Wednesday, October 24, 2007
A hundred years I stood
Sun and snow on my roof
Icicles dripping sharp
Snakes and ivy, grease and bolts
Planks and parts, bottles, tools
Once, a pony, whose old belly sagged
Almost to the grass tops
Taking shelter under my roof.
One by one the boards rotted
From the ground up
A scalloped edge starting
Where they no longer met the dirt.
Behind the dripline, a chipmunk highway
Powderpost beetles ticking a death watch.
Phoebes in and out; the furtive rustle of mice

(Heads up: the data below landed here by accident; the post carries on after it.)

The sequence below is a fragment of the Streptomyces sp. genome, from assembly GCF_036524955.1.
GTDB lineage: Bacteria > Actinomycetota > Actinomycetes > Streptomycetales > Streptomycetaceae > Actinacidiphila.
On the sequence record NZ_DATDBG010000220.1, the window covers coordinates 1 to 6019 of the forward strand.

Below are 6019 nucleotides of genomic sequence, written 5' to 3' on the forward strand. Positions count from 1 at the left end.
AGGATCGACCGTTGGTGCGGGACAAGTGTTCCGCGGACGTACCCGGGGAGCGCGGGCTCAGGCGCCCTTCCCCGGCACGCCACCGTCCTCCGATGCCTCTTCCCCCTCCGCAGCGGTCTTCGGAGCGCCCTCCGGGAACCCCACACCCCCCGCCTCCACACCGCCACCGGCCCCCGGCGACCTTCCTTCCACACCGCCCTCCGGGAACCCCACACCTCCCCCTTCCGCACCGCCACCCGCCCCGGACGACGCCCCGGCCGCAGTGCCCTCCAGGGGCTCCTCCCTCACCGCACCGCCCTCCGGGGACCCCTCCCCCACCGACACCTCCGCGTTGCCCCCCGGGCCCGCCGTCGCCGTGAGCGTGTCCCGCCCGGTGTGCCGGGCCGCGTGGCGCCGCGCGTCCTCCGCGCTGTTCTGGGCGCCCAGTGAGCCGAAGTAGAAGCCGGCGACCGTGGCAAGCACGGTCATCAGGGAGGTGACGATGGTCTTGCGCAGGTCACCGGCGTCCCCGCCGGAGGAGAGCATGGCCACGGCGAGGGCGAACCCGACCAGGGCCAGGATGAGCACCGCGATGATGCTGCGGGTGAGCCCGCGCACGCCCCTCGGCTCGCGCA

Piling pignuts against a rainy day.
One day I lay down
Like a cow slowly, falling to my knees
Dropping the hindquarters last.
I lay against your trunk
You: sprung from a seed
Spat forty years ago
from a jaw long gone to dust.
May I rest here, lean on you
In the fine autumn rain?
Of course I may.
You're stuck here, too,
dropping apples small as a monkey’s fist
On my weary roof.
Wake up. Wake up. Wake up.